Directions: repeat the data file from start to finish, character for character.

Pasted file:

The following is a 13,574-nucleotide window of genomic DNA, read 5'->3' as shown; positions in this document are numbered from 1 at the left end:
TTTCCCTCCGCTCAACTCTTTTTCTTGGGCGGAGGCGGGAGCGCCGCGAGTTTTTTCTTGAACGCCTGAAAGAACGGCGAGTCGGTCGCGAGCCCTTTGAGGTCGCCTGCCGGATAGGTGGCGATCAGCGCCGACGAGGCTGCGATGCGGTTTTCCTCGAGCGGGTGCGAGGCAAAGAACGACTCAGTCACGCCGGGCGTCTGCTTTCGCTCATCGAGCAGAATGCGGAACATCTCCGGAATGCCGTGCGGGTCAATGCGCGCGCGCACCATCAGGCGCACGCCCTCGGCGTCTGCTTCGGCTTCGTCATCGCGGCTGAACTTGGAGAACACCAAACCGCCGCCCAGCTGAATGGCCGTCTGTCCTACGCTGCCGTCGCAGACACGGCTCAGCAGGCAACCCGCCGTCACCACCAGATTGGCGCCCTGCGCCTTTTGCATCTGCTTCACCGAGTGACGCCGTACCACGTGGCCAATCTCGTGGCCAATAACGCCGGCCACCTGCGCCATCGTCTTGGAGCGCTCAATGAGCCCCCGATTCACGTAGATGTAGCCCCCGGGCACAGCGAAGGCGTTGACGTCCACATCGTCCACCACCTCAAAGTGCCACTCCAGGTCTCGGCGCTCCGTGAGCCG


The following is a 13,574-nucleotide window of genomic DNA, read 5'->3' as shown; positions in this document are numbered from 1 at the left end:
TTTCCCTCCGCTCAACTCTTTTTCTTGGGCGGAGGCGGGAGCGCCGCGAGTTTTTTCTTGAACGCCTGAAAGAACGGCGAGTCGGTCGCGAGCCCTTTGAGGTCGCCTGCCGGATAGGTGGCGATCAGCGCCGACGAGGCTGCGATGCGGTTTTCCTCGAGCGGGTGCGAGGCAAAGAACGACTCAGTCACGCCGGGCGTCTGCTTTCGCTCATCGAGCAGAATGCGGAACATCTCCGGAATGCCGTGCGGGTCAATGCGCGCGCGCACCATCAGGCGCACGCCCTCGGCGTCTGCTTCGGCTTCGTCATCGCGGCTGAACTTGGAGAACACCAAACCGCCGCCCAGCTGAATGGCCGTCTGTCCTACGCTGCCGTCGCAGACACGGCTCAGCAGGCAACCCGCCGTCACCACCAGATTGGCGCCCTGCGCCTTTTGCATCTGCTTCACCGAGTGACGCCGTACCACGTGGCCAATCTCGTGGCCAATAACGCCGGCCACCTGCGCCATCGTCTTGGAGCGCTCAATGAGCCCCCGATTCACGTAGATGTAGCCCCCGGGCACAGCGAAGGCGTTGACGTCCACATCGTCCACCACCTCAAAGTGCCACTCCAGGTCTCGGCGCTCCGTGAGCCG